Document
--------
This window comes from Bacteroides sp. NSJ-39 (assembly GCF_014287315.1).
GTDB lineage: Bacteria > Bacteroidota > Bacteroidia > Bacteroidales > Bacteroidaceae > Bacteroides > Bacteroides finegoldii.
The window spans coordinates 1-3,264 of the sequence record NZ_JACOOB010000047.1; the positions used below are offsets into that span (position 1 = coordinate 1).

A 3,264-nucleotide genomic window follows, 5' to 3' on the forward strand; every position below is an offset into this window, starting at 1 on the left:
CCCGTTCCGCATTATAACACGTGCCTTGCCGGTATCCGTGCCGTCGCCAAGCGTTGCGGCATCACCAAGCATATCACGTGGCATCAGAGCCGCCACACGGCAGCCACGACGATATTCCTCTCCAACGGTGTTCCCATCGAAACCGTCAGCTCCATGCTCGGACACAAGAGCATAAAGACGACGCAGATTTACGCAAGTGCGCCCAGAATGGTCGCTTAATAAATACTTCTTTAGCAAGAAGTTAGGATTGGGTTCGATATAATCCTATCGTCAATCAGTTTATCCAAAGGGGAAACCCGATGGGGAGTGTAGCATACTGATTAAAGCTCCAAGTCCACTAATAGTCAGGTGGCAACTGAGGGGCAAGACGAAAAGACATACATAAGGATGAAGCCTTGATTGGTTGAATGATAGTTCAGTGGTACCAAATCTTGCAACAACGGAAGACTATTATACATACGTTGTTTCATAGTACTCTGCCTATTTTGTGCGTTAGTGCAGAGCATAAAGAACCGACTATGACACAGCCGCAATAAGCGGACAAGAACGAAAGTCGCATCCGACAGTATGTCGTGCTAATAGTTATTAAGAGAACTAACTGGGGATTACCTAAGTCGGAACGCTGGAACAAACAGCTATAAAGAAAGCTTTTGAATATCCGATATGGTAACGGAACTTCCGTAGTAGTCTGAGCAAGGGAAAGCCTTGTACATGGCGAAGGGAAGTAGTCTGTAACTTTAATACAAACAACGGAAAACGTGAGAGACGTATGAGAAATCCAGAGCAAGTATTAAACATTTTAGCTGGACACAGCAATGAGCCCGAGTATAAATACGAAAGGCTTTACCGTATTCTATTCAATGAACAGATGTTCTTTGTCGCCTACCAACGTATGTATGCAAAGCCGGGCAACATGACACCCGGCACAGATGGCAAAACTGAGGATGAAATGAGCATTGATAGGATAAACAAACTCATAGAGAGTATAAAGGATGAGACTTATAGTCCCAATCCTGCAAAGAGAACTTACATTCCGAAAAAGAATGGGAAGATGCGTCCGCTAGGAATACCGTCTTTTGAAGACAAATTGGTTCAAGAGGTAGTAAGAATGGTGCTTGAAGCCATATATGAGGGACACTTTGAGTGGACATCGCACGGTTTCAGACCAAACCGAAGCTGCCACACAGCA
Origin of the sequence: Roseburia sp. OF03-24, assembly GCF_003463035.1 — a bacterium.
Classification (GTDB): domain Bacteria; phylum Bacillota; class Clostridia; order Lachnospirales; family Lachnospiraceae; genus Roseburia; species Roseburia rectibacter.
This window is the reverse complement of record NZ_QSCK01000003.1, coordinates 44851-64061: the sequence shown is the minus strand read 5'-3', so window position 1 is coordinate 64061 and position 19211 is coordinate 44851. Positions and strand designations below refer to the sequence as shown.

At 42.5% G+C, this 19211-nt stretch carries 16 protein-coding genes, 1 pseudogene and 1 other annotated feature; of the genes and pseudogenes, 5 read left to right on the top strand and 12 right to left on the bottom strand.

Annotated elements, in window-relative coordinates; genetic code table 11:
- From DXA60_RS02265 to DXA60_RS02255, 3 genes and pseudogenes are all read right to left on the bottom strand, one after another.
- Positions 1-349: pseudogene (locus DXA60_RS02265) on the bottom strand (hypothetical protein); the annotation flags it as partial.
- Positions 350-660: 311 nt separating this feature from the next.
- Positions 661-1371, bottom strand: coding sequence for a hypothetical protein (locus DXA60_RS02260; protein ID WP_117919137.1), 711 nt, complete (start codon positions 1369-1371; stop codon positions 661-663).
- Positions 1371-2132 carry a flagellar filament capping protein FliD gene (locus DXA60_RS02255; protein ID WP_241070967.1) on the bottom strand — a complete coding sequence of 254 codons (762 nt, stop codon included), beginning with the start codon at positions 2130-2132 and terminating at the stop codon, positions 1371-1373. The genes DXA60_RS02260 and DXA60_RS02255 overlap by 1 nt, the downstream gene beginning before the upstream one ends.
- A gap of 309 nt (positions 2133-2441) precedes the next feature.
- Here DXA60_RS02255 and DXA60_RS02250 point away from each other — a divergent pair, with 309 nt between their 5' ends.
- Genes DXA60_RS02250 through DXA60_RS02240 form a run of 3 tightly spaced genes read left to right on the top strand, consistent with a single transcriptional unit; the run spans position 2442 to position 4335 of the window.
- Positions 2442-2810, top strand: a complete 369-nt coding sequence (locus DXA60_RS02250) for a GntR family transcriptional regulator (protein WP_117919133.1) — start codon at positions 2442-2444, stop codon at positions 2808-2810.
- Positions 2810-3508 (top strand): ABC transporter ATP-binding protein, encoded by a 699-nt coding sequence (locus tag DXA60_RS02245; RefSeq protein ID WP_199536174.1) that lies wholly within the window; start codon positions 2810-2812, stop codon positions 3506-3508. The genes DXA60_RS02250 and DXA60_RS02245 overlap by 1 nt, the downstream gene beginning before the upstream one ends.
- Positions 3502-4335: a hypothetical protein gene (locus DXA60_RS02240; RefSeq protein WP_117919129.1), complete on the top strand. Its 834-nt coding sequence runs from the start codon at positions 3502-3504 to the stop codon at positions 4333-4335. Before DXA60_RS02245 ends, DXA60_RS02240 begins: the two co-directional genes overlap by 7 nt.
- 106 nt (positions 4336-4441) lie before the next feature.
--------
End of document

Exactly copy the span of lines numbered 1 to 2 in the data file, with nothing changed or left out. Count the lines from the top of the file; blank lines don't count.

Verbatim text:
This window comes from Bacteroides sp. NSJ-39 (assembly GCF_014287315.1).
GTDB lineage: Bacteria > Bacteroidota > Bacteroidia > Bacteroidales > Bacteroidaceae > Bacteroides > Bacteroides finegoldii.